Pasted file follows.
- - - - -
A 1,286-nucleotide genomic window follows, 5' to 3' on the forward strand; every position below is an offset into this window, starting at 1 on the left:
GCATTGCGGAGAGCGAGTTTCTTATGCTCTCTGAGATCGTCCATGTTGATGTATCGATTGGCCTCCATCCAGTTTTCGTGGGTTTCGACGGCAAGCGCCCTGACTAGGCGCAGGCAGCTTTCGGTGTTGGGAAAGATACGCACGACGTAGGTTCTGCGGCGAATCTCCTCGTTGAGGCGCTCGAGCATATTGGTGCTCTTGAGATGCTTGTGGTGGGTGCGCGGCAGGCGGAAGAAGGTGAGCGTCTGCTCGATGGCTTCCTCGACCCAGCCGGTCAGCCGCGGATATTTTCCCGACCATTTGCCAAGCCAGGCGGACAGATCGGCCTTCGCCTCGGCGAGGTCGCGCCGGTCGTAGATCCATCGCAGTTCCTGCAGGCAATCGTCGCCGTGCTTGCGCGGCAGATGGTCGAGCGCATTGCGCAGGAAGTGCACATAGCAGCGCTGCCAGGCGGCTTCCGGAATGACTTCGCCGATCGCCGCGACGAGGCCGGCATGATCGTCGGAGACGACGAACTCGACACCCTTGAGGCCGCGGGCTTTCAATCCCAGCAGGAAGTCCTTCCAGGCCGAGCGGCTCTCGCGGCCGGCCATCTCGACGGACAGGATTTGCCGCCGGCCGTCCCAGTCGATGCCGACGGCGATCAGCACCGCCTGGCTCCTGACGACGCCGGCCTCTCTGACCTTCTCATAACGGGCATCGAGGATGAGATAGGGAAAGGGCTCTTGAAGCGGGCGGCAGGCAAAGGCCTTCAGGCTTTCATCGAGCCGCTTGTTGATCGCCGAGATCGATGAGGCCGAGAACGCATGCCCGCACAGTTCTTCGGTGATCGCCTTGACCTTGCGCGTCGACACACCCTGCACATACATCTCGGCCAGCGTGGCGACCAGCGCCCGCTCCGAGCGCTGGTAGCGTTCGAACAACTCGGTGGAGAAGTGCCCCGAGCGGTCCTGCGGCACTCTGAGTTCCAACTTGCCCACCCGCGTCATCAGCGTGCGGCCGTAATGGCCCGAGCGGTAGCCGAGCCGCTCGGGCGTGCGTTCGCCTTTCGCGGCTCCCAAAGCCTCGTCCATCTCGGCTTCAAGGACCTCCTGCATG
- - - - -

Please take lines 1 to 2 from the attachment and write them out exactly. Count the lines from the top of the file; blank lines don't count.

A 1,286-nucleotide genomic window follows, 5' to 3' on the forward strand; every position below is an offset into this window, starting at 1 on the left:
GCATTGCGGAGAGCGAGTTTCTTATGCTCTCTGAGATCGTCCATGTTGATGTATCGATTGGCCTCCATCCAGTTTTCGTGGGTTTCGACGGCAAGCGCCCTGACTAGGCGCAGGCAGCTTTCGGTGTTGGGAAAGATACGCACGACGTAGGTTCTGCGGCGAATCTCCTCGTTGAGGCGCTCGAGCATATTGGTGCTCTTGAGATGCTTGTGGTGGGTGCGCGGCAGGCGGAAGAAGGTGAGCGTCTGCTCGATGGCTTCCTCGACCCAGCCGGTCAGCCGCGGATATTTTCCCGACCATTTGCCAAGCCAGGCGGACAGATCGGCCTTCGCCTCGGCGAGGTCGCGCCGGTCGTAGATCCATCGCAGTTCCTGCAGGCAATCGTCGCCGTGCTTGCGCGGCAGATGGTCGAGCGCATTGCGCAGGAAGTGCACATAGCAGCGCTGCCAGGCGGCTTCCGGAATGACTTCGCCGATCGCCGCGACGAGGCCGGCATGATCGTCGGAGACGACGAACTCGACACCCTTGAGGCCGCGGGCTTTCAATCCCAGCAGGAAGTCCTTCCAGGCCGAGCGGCTCTCGCGGCCGGCCATCTCGACGGACAGGATTTGCCGCCGGCCGTCCCAGTCGATGCCGACGGCGATCAGCACCGCCTGGCTCCTGACGACGCCGGCCTCTCTGACCTTCTCATAACGGGCATCGAGGATGAGATAGGGAAAGGGCTCTTGAAGCGGGCGGCAGGCAAAGGCCTTCAGGCTTTCATCGAGCCGCTTGTTGATCGCCGAGATCGATGAGGCCGAGAACGCATGCCCGCACAGTTCTTCGGTGATCGCCTTGACCTTGCGCGTCGACACACCCTGCACATACATCTCGGCCAGCGTGGCGACCAGCGCCCGCTCCGAGCGCTGGTAGCGTTCGAACAACTCGGTGGAGAAGTGCCCCGAGCGGTCCTGCGGCACTCTGAGTTCCAACTTGCCCACCCGCGTCATCAGCGTGCGGCCGTAATGGCCCGAGCGGTAGCCGAGCCGCTCGGGCGTGCGTTCGCCTTTCGCGGCTCCCAAAGCCTCGTCCATCTCGGCTTCAAGGACCTCCTGCATG